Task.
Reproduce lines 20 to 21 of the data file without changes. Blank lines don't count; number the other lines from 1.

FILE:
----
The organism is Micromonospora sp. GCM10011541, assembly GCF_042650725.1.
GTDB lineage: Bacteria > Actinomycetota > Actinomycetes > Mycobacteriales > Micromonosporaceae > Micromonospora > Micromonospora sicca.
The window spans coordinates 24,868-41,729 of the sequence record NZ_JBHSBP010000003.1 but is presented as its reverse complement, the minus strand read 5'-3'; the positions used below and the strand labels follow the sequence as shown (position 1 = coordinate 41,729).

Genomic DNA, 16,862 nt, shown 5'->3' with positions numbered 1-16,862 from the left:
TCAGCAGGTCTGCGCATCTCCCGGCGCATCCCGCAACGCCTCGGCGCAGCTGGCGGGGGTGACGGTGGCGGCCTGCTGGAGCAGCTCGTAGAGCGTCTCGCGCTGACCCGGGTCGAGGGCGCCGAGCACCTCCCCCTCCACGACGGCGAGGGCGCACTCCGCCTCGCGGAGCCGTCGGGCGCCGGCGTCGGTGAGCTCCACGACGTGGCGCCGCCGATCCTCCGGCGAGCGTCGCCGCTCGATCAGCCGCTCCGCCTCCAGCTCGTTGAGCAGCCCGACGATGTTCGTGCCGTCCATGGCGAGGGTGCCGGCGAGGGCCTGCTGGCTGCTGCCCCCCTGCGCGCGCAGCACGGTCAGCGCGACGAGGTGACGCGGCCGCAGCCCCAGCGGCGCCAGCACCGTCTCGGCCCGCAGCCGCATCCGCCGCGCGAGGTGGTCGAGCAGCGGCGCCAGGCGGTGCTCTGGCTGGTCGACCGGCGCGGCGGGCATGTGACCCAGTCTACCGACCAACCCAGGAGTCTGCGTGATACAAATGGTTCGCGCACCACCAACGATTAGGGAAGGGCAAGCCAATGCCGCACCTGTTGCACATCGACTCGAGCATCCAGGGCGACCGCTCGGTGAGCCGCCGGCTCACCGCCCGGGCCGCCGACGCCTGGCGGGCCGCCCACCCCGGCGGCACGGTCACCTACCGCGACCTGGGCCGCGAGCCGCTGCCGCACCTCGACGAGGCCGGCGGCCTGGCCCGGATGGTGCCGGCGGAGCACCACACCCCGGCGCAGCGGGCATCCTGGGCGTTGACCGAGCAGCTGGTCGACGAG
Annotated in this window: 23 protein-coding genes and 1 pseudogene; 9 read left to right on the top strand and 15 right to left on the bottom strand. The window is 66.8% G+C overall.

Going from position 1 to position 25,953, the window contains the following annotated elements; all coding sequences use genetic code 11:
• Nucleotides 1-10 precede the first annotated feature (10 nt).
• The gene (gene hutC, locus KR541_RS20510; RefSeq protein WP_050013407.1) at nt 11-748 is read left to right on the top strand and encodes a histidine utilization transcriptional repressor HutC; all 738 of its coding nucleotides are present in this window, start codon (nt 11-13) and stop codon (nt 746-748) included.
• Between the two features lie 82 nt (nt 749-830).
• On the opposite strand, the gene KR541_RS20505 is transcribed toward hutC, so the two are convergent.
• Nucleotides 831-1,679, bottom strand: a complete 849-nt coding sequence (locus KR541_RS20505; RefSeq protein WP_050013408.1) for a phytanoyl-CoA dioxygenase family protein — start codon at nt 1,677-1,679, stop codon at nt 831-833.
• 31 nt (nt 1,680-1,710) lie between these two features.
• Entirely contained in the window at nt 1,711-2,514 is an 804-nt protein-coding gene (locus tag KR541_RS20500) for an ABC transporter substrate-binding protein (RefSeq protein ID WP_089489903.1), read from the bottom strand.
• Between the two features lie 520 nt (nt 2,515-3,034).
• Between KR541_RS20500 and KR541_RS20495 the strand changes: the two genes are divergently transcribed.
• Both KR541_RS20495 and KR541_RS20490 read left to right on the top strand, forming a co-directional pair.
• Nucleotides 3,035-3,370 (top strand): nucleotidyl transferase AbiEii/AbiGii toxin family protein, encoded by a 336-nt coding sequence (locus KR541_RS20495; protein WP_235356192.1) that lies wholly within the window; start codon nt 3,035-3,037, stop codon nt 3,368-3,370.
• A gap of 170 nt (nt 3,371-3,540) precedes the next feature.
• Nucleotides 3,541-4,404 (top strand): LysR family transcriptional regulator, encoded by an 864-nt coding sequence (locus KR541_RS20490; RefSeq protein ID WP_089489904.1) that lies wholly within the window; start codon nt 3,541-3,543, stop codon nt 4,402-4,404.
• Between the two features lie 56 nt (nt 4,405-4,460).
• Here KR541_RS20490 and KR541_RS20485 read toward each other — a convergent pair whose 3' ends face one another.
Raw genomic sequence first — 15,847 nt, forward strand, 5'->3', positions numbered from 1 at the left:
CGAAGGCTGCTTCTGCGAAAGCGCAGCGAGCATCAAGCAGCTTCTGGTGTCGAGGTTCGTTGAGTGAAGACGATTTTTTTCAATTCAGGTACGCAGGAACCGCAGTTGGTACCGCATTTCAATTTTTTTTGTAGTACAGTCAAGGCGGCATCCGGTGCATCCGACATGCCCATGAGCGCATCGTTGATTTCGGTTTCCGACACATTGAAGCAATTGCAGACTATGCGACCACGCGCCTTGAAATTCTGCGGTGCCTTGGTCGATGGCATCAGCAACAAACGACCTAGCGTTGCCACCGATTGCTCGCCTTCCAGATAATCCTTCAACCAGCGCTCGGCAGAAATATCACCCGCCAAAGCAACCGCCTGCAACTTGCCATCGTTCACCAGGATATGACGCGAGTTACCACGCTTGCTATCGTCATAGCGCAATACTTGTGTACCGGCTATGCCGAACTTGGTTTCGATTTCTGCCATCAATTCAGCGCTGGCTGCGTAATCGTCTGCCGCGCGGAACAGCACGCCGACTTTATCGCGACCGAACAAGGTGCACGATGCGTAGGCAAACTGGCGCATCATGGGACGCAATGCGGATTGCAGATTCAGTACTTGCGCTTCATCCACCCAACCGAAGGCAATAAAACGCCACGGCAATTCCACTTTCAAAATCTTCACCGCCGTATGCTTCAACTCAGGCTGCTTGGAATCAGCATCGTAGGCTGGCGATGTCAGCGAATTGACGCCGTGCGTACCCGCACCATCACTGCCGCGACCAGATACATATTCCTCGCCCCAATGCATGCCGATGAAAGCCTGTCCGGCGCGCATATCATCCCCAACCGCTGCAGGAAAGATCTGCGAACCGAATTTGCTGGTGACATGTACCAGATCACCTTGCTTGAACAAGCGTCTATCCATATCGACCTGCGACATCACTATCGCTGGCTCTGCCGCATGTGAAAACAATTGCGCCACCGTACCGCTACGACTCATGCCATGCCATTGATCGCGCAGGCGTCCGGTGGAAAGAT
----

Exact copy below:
• Nucleotides 3,541-4,404 (top strand): LysR family transcriptional regulator, encoded by an 864-nt coding sequence (locus KR541_RS20490; RefSeq protein ID WP_089489904.1) that lies wholly within the window; start codon nt 3,541-3,543, stop codon nt 4,402-4,404.
• Between the two features lie 56 nt (nt 4,405-4,460).